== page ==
Air Force Is Developing Mach 18 Wind Tunnel

Mike Smith, AEDC optical diagnostic physicist, verifies the Coherent Anti-Stokes Raman Spectroscopy system is functioning properly prior to conducting tests in support of risk reduction for a new test capability that will increase Mach number of AEDC Hypervelocity Wind Tunnel 9 at White Oak, Md. (U.S. Air Force photo/A.J. Spicer)

The Arnold Engineering Development Center (AEDC) Hypervelocity Wind Tunnel 9 team is conducting tests in support of risk reduction for a new test capability that will be revolutionary for AEDC and the U.S. Air Force. The capability involves increasing the Mach number of what AEDC is currently able to achieve at Tunnel 9 in White Oak, Md., from Mach 14 to Mach 18.

Dan Marren, director of AEDC White Oak, explained the testing is in response to national strategy and requests from high priority customers. “AEDC is in the process of transforming hypersonic test and evaluation,” he said. Ed Tucker, High Speed Systems Test chief at AEDC, is managing the Hypersonic Test and Evaluation Investment Program for the U.S. Air Force, which will improve evaluation of hypersonic technologies through improving our test capabilities, advancing modeling efforts and diagnostics and finding ways to prepare the next generation testing workforce.”

The program is expected to bring hundreds of millions of investment dollars to AEDC over the Future Years’ Defense Program. As part of the coordinated plan, the Tunnel 9 test team is doing its part to extend the existing Mach capability of the hypervelocity wind tunnel. “This will require advances in material technologies and a deeper physics-based understanding of the flow quality in the test cell,” Marren said.

The risk reduction runs are aimed at evaluating the new test environment needed for Mach 18 prior to building a new nozzle. John Lafferty, Tunnel 9 technical director said, “In the existing facility nozzle, we are creating the conditions we will experience at Mach 18 to determine the exact thermodynamic state of the gas to achieve the best design. Several optical diagnostic techniques not typically deployed in a major T&E (test and evaluation) facility are being operated to help prosecute the physics and calibrate the flow.”

In order to achieve this, collaboration is occurring across the aerospace testing enterprise. Andrew Alexander, AEDC engineer and scientist, Jeff Bala, of NASA Langley, and Richard Kennedy, a University of Maryland student, have been working together to configure operations and analyzing data from several non-intrusive instruments.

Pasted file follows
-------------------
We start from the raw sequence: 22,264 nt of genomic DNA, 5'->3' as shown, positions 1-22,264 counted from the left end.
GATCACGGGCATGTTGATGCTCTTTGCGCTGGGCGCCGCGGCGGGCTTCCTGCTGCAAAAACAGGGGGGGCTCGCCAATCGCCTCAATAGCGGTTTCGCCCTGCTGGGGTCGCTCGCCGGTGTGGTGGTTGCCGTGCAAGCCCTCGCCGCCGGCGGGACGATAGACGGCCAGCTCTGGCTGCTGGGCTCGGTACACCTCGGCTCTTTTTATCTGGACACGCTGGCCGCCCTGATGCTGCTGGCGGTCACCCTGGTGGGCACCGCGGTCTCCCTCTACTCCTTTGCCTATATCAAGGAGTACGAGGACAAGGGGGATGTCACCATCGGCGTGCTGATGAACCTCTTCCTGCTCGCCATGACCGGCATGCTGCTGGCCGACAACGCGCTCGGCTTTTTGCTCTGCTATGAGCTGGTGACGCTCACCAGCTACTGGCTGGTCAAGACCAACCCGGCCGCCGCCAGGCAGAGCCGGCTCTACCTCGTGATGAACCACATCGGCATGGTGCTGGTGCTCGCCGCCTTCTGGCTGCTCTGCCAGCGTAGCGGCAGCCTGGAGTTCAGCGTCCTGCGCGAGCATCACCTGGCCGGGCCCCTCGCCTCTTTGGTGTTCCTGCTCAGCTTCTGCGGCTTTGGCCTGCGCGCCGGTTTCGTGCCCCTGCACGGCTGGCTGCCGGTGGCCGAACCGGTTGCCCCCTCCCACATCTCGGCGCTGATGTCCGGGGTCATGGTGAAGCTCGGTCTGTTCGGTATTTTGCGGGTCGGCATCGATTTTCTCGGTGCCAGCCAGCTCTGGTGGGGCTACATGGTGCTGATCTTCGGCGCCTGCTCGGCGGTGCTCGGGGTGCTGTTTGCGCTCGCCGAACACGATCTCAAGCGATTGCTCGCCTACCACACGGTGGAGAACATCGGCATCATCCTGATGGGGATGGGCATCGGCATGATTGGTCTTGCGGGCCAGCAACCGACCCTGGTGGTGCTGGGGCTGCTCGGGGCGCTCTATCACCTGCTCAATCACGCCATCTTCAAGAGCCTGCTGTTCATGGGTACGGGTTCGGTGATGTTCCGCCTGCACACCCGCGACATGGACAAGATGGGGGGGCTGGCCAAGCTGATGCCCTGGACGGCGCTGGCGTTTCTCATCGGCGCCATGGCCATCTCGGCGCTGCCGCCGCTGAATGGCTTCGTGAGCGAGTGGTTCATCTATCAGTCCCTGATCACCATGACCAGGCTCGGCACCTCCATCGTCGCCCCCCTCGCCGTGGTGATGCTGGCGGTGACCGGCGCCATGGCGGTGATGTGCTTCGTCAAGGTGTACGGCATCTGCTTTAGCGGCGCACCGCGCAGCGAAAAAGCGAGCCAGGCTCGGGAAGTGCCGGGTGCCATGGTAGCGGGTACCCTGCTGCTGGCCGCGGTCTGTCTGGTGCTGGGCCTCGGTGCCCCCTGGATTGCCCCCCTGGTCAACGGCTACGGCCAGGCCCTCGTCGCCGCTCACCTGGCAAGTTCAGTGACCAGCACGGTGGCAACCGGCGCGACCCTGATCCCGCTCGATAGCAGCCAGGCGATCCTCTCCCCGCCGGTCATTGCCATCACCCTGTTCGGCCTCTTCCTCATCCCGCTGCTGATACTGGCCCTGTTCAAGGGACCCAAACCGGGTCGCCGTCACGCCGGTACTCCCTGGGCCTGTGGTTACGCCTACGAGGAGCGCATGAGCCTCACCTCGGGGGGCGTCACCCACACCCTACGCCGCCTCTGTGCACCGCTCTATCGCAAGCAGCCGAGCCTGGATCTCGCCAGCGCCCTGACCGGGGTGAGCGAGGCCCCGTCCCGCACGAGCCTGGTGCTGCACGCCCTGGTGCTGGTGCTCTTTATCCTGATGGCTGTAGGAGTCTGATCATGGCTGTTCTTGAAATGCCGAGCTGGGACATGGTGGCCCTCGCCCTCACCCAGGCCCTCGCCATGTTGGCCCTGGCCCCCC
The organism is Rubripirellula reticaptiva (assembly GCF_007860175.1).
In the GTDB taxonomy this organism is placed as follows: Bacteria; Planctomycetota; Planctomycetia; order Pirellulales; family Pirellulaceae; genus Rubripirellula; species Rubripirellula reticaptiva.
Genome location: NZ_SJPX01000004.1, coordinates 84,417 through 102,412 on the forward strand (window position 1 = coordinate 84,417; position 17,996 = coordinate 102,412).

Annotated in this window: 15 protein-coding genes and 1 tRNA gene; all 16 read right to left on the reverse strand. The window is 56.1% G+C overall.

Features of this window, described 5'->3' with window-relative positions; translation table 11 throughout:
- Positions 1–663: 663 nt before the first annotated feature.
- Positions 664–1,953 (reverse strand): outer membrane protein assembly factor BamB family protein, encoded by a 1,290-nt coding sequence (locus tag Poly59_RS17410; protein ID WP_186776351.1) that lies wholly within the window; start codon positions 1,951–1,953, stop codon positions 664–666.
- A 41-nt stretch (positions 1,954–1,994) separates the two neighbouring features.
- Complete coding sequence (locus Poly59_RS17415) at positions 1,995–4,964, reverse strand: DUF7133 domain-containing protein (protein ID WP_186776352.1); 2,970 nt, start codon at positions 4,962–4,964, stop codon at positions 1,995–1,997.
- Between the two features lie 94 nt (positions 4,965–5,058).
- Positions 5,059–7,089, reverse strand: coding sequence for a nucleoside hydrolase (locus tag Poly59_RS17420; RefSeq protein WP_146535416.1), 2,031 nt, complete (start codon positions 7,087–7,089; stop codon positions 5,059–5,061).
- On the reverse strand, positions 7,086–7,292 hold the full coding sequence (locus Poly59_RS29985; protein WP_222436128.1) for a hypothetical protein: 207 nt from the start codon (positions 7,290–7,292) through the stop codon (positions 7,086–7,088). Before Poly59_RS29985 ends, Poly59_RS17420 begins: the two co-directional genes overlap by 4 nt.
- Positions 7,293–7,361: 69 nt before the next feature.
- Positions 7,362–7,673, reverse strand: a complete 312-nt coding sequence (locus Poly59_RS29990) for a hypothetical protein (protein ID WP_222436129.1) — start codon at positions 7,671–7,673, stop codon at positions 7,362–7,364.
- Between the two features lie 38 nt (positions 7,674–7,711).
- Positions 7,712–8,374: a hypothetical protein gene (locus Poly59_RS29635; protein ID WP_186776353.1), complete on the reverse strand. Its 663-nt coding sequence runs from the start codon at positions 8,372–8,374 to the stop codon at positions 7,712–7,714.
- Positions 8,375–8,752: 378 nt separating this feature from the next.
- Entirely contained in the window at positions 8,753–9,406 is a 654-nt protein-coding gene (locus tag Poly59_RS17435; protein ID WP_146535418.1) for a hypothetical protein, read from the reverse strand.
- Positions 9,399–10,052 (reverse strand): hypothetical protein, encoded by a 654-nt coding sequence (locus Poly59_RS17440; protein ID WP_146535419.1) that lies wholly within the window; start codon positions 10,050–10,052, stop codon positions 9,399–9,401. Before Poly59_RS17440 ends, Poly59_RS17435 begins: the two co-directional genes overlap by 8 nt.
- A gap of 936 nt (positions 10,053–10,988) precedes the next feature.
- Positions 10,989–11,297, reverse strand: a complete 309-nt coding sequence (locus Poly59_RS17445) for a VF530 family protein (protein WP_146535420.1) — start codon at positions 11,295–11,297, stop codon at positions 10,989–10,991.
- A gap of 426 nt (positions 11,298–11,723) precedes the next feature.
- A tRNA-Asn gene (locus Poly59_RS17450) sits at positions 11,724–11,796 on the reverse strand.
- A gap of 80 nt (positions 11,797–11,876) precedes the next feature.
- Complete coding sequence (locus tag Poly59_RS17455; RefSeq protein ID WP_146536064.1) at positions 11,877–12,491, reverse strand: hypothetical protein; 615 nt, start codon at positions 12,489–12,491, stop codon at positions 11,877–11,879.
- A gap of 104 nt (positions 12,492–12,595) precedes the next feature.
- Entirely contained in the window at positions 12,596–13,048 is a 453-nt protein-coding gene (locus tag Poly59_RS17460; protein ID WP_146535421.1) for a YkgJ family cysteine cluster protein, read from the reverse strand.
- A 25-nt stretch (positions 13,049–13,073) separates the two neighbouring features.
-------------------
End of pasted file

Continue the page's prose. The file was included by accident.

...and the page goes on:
Alexander stated that the work has been challenging, but the combined efforts have proved successful. “Especially when considering the high number of optics in the laser system, the ps-CARS (pico-second Coherent anti-Stokes Raman Scattering) portion of the test operated very smoothly,” he said. “I was pleasantly surprised at how well the system stayed in alignment throughout the duration of the test with only minor tweaking of the optics.”

George Moraru, project engineer at AEDC White Oak, agreed the test was unique for Tunnel 9, largely because of the number of non-standard diagnostic measurements.

“The successful coordination of the various test components was critical towards obtaining a complete data product that will serve as risk-reduction towards extending the maximum Tunnel 9 capability to Mach 18,” he said. “Each system faced its own minor challenges, ranging from ensuring proper alignment to successful communication between the hardware and the data acquisition systems.

Marren noted engineers and researchers have been working towards achieving higher Mach capability for decades now, and coincidentally it was one of AEDC’s very own that helped lead the effort. “The fascinating part of all this is that today's measurements and the ability to go to Mach 18 is rooted almost 25 years ago when two young engineers, one being current Tunnel 9 Tech Director John Lafferty, took a data set that at the time they didn’t have the sophisticated tools to analyze sufficiently. They did, however, publish their results conclusions and hypothesis anyway,” he said. “That original data set, and a few others along the way, served to form a foundation and hypothesis that others, including researchers at NASA, picked up and with modern tools and techniques, unlocked some of the physics-challenges required to get to Mach 18.”

Lafferty added even in the 1990s the objective was the same: to provide the maximum Mach number possible. But at that time, the tools were not adequate to provide a complete understanding of the flow physics. “Now with modern computational fluid dynamic simulations and modern diagnostics I believe we will be able to provide new maximum Mach number test capability that is needed to support advanced hypersonic system development,” he said. “Although we still face many challenges the recent testing goes a long way toward verifying the design assumptions and answering many of the open questions regarding the state of the flow from 25 years ago.”